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Wednesday, February 18, 2015

Captain's Perwago's Last Game

     The Russo-Japanese War (8 February 1904 – 5 September 1905) was the first great war of the 20th century. It grew out of rival imperial ambitions of the Russian Empire and the Japanese Empire over Manchuria and Korea. The major theatres of operations were Southern Manchuria, specifically the area around the Liaodong Peninsula and Mukden; and the seas around Korea, Japan, and the Yellow Sea.
     Russia suffered numerous defeats at the hands of Japan and remained engaged in the war due in part to the will of the tsar, Nicholas II. After faring poorly early in the war, Nicholas II, convinced that Russia would ultimately obtain victory, chose to remain engaged in the war; at first, to await the outcomes of certain naval battles, and later on, upon realizing imminent defeat, to preserve the dignity of Russia. The war concluded with the Treaty of Portsmouth, mediated by U.S President Theodore Roosevelt.
     This game was played by two Russian soldiers in Manchuria on the eve of the Battle of Sha-ho. Captain P.N. Perwago, the winner, was a strong amateur who took a prize in the international Rice Gambit Tournament of the "Monde Illustre."
    Before the outbreak of the war he was in garrison at Piatigorsk in the Caucasus. In the fall of 1904 he had volunteered for service in Manchuria where he commanded a battalion of infantry in the Army Corps.
     Captain Perwago was killed in the assault on Putiloff Hill (see page 393 of link HERE for more on this battle) and his comrade-in-arm, Lieutentant Denn was seriously wounded. The loser sent the game to Simon Alapin with the attached note: "The furious attack of the Captain during the battle was equal to the present brilliant encounter."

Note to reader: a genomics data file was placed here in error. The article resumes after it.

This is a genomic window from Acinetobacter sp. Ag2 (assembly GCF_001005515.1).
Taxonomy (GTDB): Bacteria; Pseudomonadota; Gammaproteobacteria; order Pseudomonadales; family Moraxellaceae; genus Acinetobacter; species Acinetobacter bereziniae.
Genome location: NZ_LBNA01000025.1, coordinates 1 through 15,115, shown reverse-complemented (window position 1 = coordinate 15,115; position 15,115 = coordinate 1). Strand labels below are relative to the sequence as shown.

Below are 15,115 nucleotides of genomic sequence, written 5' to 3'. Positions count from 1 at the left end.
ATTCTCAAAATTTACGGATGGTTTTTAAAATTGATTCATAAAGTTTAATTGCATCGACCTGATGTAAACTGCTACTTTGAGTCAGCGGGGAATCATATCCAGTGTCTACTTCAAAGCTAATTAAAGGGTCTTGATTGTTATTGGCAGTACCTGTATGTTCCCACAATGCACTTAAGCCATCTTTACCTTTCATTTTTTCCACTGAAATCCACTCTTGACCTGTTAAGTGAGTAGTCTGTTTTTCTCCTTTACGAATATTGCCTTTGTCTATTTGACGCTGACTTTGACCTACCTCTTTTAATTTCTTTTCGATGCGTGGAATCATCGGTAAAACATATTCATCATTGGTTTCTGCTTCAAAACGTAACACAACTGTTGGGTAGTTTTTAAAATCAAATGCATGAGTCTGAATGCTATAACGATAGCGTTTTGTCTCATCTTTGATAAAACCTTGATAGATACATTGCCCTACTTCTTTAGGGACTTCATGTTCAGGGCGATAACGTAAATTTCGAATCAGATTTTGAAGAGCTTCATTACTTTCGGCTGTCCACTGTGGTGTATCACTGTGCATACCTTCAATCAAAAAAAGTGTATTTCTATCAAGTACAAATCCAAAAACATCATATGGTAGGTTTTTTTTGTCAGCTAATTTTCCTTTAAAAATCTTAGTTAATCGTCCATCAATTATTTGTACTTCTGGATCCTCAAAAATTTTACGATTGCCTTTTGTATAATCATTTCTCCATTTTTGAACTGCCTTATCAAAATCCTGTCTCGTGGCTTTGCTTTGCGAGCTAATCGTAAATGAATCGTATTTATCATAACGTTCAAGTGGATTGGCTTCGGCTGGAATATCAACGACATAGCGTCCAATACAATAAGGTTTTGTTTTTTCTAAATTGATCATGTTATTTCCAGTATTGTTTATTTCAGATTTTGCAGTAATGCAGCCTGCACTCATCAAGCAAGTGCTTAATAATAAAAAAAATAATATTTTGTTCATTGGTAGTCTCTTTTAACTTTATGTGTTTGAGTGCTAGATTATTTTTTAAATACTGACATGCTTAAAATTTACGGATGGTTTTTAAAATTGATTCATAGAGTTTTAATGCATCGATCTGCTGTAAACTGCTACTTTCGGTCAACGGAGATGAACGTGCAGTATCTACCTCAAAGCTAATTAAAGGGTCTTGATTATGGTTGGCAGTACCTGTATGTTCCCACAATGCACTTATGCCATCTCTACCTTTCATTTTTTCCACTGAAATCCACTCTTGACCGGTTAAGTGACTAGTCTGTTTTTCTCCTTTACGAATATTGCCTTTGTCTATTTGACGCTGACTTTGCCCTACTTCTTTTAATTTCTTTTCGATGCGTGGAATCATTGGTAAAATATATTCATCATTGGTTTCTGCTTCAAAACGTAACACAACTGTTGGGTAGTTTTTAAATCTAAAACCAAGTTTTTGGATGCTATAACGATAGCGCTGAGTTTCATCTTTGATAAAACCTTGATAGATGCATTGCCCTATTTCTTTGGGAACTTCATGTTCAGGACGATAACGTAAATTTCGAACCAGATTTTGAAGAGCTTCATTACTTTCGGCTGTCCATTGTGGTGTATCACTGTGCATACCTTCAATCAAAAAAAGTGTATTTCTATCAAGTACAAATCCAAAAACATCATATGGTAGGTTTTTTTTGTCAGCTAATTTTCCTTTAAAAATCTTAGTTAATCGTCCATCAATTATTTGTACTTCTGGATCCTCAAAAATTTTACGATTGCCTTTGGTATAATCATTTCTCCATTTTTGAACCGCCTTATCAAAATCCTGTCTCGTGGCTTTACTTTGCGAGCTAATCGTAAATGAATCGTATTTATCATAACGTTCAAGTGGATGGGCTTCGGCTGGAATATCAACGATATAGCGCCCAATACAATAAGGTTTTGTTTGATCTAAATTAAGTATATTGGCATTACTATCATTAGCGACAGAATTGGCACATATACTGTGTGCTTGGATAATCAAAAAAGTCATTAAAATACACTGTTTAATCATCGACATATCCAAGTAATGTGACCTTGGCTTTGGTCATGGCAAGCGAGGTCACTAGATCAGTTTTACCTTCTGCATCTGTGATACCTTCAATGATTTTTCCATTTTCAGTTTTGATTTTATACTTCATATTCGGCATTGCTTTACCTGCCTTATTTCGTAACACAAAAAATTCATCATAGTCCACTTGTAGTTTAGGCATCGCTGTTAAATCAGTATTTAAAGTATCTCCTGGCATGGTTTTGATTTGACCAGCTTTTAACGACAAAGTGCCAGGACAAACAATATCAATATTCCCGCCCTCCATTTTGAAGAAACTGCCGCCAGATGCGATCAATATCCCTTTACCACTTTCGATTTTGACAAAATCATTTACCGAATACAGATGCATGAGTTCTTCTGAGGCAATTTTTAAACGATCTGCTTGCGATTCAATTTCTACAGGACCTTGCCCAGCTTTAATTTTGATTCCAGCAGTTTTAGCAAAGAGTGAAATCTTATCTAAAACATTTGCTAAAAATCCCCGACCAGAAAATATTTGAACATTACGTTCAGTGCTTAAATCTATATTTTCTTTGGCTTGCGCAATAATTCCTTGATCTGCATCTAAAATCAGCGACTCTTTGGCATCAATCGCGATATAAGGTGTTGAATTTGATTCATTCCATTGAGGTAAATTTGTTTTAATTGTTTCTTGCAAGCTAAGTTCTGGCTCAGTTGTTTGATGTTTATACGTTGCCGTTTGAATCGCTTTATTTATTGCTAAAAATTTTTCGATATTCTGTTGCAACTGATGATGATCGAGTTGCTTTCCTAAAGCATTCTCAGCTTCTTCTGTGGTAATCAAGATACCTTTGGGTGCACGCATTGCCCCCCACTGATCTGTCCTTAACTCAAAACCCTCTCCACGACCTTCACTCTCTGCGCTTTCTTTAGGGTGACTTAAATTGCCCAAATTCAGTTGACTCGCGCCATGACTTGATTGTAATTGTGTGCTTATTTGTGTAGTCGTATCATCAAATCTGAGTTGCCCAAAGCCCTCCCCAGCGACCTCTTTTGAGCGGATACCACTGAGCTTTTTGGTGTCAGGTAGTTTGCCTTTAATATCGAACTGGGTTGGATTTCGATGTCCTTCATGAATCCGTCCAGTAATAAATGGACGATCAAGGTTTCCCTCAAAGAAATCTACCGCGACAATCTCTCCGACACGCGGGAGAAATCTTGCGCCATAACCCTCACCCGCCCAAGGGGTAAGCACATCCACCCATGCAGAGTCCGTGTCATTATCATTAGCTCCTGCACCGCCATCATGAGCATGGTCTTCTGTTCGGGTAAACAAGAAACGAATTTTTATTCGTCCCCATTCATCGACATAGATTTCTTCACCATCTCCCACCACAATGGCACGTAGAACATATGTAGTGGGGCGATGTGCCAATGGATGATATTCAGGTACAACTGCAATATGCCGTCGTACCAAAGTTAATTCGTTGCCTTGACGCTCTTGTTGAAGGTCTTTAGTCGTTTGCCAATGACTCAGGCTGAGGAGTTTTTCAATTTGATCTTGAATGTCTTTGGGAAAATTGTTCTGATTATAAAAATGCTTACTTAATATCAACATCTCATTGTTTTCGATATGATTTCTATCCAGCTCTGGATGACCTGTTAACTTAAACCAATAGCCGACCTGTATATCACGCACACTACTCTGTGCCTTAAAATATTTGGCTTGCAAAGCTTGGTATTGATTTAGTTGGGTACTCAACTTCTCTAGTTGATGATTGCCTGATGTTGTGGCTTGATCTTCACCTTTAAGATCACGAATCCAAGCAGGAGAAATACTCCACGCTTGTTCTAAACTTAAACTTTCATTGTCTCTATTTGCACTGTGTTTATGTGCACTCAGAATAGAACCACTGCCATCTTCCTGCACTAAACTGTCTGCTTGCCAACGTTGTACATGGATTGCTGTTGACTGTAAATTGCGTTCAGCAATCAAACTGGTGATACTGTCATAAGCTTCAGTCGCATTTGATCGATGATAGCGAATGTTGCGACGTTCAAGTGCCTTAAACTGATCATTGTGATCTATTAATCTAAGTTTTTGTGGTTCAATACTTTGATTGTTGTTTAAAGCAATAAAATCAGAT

A word about Black's 3...Bb4: It had me snickering until I saw who has played it, besides Alapin, in the past: Herman Steiner, Mark Taimanov, Velimirovic (see my post dated February 16th), Johnny Hector (many times), Paul Motwani, Miguel Illescas Cordoba, and the strong Cuban-American master Blas Lugo. My database also had one game with this move played last year by some guy named Magnus Carlsen.  An interesting move; I can't wait to try it out!

1 comment:

  1. If 12. g3, Black has a choice of 3 different mating moves at various speeds ...

    1. 26 [M9] 12.... Qe6 13.g4 Qe5 14.Qxc7 Qxc7 15.Kg2 Qf4 16.Rg1 Qxg4+ 17.Kf1 Qxg1+ 18.Ke2 Qe1+ 19.Kxf3 Qxe4+ 20.Kg3 Qg4#
    2. 26 [M10] 12.... Qd7 13.g4 Qd6 14.Kg2 Bxg4 15.Qxc7 Qxc7 16.Rh1 Nh4+ 17.Kg1 Bh3 18.f3 Qf4 19.Nc2 Nxf3+ 20.Kf2 Ng1+ 21.Kxg1 Qf1#
    3. 26 [M11] 12.... Qh6 13.h4 Qe6 14.Kg2 Qxe4 15.Qxd5 Nxh4+ 16.Kg1 Nf3+ 17.Kh1 Qxd5 18.g4 Bxg4 19.Kg2 Ne1+ 20.Kg3 Qf3+ 21.Kh4 Ng2+ 22.Kg5 f6#

    Great game, I just suddenly remembered it from The Golden Treasury of Chess for some reason today, googled around, found a PDF then came here. White is really lost after 9. Nxe5.

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